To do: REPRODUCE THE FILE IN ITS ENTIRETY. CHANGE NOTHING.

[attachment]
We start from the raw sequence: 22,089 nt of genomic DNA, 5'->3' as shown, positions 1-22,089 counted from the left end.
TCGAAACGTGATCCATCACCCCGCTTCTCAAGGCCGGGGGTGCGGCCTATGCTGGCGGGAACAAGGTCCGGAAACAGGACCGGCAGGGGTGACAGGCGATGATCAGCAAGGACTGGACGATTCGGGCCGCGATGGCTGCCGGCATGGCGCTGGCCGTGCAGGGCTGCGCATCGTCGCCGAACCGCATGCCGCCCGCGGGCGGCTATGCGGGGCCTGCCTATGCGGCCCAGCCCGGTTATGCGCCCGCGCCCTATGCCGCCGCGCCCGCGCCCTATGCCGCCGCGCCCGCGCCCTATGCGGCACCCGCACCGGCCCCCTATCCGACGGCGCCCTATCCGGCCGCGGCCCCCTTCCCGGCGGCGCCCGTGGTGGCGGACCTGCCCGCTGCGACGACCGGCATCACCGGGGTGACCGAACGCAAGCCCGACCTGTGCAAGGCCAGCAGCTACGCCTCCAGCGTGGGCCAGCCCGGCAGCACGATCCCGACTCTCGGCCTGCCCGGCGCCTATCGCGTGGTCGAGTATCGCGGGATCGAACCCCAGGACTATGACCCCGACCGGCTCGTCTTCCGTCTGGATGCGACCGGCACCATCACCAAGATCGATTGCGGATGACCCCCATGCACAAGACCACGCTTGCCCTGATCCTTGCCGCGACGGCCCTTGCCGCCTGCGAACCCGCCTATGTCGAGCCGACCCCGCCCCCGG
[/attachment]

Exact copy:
We start from the raw sequence: 22,089 nt of genomic DNA, 5'->3' as shown, positions 1-22,089 counted from the left end.
TCGAAACGTGATCCATCACCCCGCTTCTCAAGGCCGGGGGTGCGGCCTATGCTGGCGGGAACAAGGTCCGGAAACAGGACCGGCAGGGGTGACAGGCGATGATCAGCAAGGACTGGACGATTCGGGCCGCGATGGCTGCCGGCATGGCGCTGGCCGTGCAGGGCTGCGCATCGTCGCCGAACCGCATGCCGCCCGCGGGCGGCTATGCGGGGCCTGCCTATGCGGCCCAGCCCGGTTATGCGCCCGCGCCCTATGCCGCCGCGCCCGCGCCCTATGCCGCCGCGCCCGCGCCCTATGCGGCACCCGCACCGGCCCCCTATCCGACGGCGCCCTATCCGGCCGCGGCCCCCTTCCCGGCGGCGCCCGTGGTGGCGGACCTGCCCGCTGCGACGACCGGCATCACCGGGGTGACCGAACGCAAGCCCGACCTGTGCAAGGCCAGCAGCTACGCCTCCAGCGTGGGCCAGCCCGGCAGCACGATCCCGACTCTCGGCCTGCCCGGCGCCTATCGCGTGGTCGAGTATCGCGGGATCGAACCCCAGGACTATGACCCCGACCGGCTCGTCTTCCGTCTGGATGCGACCGGCACCATCACCAAGATCGATTGCGGATGACCCCCATGCACAAGACCACGCTTGCCCTGATCCTTGCCGCGACGGCCCTTGCCGCCTGCGAACCCGCCTATGTCGAGCCGACCCCGCCCCCGG